It's Not Easy To Hear That Your Kid Was Being An A*shole

by Christine Organ

On the last day of kindergarten — at the class party no less — I found out that my 6-year-old son had been teasing a classmate periodically over the course of the year. It was nothing mean-spirited or awful, but unkind nonetheless. On the rude-mean-bullying spectrum, I suspect it fell somewhere in the chronic rudeness to kind-of-mean range. In other words, my son was being an asshole.

Upon hearing this information, a hurricane of emotions hit me. I felt sick to my stomach. I was pissed at the other mom for reprimanding my son. I was embarrassed as hell, and downright livid with my son. I wanted to scream and cry and crawl into a cave. I was pissed at freaking everybody, most of all my son. After making my son apologize to the little boy (and his mother), we hightailed it home from the party and I yelled at my kid the entire way.

That’s right, in the process of trying to teach my son not to be an asshole, I acted like a complete asshole myself. It was not my finest moment. Because while we want — and need — to know when our kids are acting inappropriately, when they aren’t being their kindest or best selves, learning this information sucks.

You feel angry.

You are angry at everyone and everything. You are angry at your child for acting like a little shit. You are angry at yourself for obviously failing as a parent. You’re angry at the parent who told you about your kid’s indiscretions because they brought down this gauntlet of nasty, or because they reprimanded your kid and how dare they. You’re even pissed at that whiny little shit Caillou because, clearly, they are the cause of this assholery.

You are embarrassed. Ashamed. Mortified.

You worry that other parents are judging you, your parenting, and worst of all, your child. And even though they acted like an asshole, you know they are actually a good kid. But parents can be ruthless, and you worry your kid will be the victim of someone’s mama bear retaliation.

You are sad.

You’re disappointed in your kid’s behavior. You’re disappointed in yourself. You’re sad that your just-fine day has been ruined by the bomb that was just dropped in our lap. Tears seem pretty inevitable at this point.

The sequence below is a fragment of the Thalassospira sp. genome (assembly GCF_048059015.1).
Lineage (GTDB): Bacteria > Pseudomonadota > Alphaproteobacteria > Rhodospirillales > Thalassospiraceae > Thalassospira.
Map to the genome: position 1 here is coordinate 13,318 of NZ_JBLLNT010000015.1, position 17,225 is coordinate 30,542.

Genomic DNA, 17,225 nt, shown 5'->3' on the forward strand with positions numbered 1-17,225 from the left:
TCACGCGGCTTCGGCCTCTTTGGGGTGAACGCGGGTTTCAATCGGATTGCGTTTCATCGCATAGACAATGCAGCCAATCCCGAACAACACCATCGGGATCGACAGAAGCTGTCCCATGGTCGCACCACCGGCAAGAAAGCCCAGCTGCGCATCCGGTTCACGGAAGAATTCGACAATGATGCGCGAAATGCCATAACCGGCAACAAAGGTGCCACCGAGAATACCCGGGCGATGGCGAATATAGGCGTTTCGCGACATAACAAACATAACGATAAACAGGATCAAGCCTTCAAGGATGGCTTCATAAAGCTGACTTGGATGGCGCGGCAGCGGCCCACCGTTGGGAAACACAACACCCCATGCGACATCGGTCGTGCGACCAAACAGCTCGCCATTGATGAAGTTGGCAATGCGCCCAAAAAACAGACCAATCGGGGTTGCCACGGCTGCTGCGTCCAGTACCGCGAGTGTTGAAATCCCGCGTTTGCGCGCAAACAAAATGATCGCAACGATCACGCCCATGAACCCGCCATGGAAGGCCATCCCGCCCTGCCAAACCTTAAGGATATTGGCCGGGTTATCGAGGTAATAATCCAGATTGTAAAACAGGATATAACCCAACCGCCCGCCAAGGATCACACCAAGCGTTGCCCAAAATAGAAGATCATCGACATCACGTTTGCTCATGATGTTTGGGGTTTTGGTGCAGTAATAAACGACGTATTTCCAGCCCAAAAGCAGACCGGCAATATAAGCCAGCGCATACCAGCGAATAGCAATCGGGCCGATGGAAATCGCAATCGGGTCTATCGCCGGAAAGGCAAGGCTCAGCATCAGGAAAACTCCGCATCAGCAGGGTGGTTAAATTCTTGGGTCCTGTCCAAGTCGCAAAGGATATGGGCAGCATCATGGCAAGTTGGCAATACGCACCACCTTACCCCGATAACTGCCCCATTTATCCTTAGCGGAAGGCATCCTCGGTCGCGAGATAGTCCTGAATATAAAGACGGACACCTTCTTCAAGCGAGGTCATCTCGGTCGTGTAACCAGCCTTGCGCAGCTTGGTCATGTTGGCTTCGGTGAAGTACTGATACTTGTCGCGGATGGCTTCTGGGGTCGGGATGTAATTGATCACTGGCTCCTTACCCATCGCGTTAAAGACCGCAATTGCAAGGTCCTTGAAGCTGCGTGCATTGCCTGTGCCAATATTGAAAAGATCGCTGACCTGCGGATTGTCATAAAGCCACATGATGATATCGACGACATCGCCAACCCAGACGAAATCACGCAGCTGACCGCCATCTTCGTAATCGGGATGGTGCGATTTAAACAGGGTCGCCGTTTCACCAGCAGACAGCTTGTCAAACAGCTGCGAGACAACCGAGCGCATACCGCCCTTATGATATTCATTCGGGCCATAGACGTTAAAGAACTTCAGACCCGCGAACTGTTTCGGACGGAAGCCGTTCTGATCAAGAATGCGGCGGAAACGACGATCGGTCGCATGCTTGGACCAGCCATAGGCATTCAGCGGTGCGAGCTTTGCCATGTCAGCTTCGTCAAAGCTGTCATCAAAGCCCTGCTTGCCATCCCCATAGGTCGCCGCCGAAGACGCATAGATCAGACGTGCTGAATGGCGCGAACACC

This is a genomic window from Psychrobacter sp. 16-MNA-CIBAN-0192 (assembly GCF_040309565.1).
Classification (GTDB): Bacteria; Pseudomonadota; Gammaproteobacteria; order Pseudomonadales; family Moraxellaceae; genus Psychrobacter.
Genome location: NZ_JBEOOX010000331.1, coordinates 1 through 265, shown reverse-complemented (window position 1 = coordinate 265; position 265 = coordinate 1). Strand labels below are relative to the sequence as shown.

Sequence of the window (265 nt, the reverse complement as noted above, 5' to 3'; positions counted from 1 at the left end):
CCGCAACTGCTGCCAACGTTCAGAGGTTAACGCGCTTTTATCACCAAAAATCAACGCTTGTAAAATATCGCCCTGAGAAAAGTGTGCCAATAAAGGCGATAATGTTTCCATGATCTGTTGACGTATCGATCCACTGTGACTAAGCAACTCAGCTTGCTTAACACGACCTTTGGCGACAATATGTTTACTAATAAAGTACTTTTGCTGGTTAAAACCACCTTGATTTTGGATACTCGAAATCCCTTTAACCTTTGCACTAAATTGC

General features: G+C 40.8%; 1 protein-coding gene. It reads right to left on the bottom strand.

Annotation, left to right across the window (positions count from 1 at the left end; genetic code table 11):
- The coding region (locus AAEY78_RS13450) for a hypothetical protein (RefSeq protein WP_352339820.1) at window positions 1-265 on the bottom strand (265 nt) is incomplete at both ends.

You are overwhelmed.

Because parenting is hard and overwhelming — especially at times like these. And shit likes to rain down at the same time, so these things tend to blow up when you’re in the middle of a weeklong work conference or trying to coral a rambunctious threenager who wants to run into the parking lot at Target.

You feel sick.

Because when you have about 59 emotions — some of which you can’t even identify, and most of which are negative — swirling around inside, you just might feel the need to hurl into the nearest garbage can.

But as icky as it feels to learn that your kid’s behavior falls somewhere on the asshole spectrum, it’s important to remember that all kids act like assholes sometimes. That doesn’t mean they are assholes. It means they are kids — childhood and assholery go hand in hand because these kids are learning and growing and developing.

As parents, and as adults who are part of the proverbial “village,” we have an obligation to teach our kids how not to be assholes — and that is really hard job. Teaching our kids not to be assholes means modeling the behavior we want to see in our children, even when we are pissed off. It means pointing out where our kid went wrong and figuring out a way to make it right.

It means having perspective and picking our battles. We do not need to tell another parent about every little thing their child does wrong. Save being the bearer of bad news for the things that truly matter.

It means showing other kids some empathy and resisting the urge to go all mama bear on everyone because — hello! — your kid will act like an asshole sometimes too. So it’s best to rein it in and not hold children to an adult standard.

It means forgiving your kid and yourself and others, over and over again, because this will happen more than once.

And it means understanding that dealing with the icky, awful, uncomfortable aftermath of your kid’s assholery is the investment you pay now, so that your kid doesn’t grow up to be an adult asshole. We already have plenty of those.